On Wednesday I decided to take advantage of the loophole by driving east to a new spot for me, McNary Wildlife Area in Umatilla County. A Summer Tanager had been reported here the week before, and folks that had gone to look for it reported Bohemian Waxwings. This was a lifer I had long desired, and had already decided to hunt down the first ones I heard reported this winter.
I found the entrance to the McNary Dam and followed the road down, turning left on 3rd Street. I was looking for a sign for a Nature Trail when I noticed a couple of big berry-filled trees and I slammed on my breaks.
There was a little gravel parking area here so I pulled up and scanned the trees seeing only Cedar Waxwings and robins at first. Then I noticed the berry-less tree behind these trees and I caught sight of my first Bohemian. There may have been tears.
The berry trees were hosting tons of activity but there were also many birds hanging out, as waxwings are known to do.
Most of the reports I had read were of one or two Bohemians in a flock of Cedars, so I had not expected this awesome showing. Yay berry trees.
After about half an hour I abandoned the waxwings to check out the "Nature Trail" area with the mutts. We walked around a bunch of the little trails and found many pleasant birds. Full checklist here.
I am so grateful that this was not my only view of Bohemian Waxwing:
Another thing I had noticed on eBird checklists from this area was Black-crowned Night-Herons. Every checklist had 11-12 birds on it, so I figured there must be a noticeable roost somewhere. Finally I noticed a small island in one of the ponds with some little herons tucked away on the branches:
I walked around and found a side trail that lead to the sunny-side views of the birds. Unfortunately, despite the birds being on a protected island, I still scared the crap out of them and they swirled up into the air before quickly re-settling on the branches. I felt like a jerk, but since they settled down quickly I decided not to leave immediately.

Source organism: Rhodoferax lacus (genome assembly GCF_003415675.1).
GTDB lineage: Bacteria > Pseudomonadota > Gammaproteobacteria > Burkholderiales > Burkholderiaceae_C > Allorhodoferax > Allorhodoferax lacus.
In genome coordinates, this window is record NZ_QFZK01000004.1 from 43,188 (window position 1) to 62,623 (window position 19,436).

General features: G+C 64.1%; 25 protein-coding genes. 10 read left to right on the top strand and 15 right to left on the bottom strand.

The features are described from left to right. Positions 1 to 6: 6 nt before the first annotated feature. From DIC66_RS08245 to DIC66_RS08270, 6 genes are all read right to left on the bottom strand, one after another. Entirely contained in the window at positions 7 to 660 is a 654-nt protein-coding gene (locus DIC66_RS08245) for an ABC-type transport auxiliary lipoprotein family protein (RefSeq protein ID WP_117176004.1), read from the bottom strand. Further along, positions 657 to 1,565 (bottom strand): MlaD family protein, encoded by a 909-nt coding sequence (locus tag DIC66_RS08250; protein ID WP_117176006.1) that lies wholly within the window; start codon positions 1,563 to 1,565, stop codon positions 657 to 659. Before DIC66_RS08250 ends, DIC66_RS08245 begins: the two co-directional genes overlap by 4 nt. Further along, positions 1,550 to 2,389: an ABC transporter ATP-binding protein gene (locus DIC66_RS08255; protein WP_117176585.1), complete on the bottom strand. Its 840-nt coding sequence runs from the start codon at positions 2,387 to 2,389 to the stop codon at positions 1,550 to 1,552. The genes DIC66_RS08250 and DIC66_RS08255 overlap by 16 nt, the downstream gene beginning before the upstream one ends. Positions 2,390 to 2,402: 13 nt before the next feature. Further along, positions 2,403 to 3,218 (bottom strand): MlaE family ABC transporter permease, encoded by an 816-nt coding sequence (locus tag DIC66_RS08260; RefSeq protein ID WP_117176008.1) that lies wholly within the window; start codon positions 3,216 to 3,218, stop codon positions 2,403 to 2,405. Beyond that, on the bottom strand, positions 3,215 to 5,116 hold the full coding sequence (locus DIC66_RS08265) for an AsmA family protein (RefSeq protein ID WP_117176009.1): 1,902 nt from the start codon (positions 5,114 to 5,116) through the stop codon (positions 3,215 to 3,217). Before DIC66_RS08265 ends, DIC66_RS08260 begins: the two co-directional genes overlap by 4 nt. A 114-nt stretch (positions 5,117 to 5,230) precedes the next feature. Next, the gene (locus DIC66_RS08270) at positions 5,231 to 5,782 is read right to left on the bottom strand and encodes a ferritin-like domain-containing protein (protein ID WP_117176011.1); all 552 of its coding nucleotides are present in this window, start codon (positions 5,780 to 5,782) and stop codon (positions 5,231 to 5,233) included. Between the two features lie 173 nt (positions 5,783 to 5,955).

After the nature trail we returned to the berry trees so I could eat a sandwich. Activity had mellowed but the waxwings were still hanging out in a tree across the street. As I drove away I noticed another flock or two in other trees as well. I did not get far before a Townsend's Solitaire caused me to stop in the road.
My plan was to bird my way back to Portland, so that's what I did. I made a magpie friend at the Umatilla Marina:
I found a potential emu source population along Highway 730:
I tried to turn this bird at Umatilla NWR into a goshawk:
At Willow Creek WMA in Gilliam County I picked up my county Tundra Swans and what I think is my county Sharp-shinned Hawk:
Ugh, how did this post spiral into accipiter brain pain? Anyway, my last stop was at Quesna County Park in Morrow County. Not much bird action but it was the last time the dogs and I stretched our legs in sunshine.
And now, back to regularly scheduled wet birding. Good times.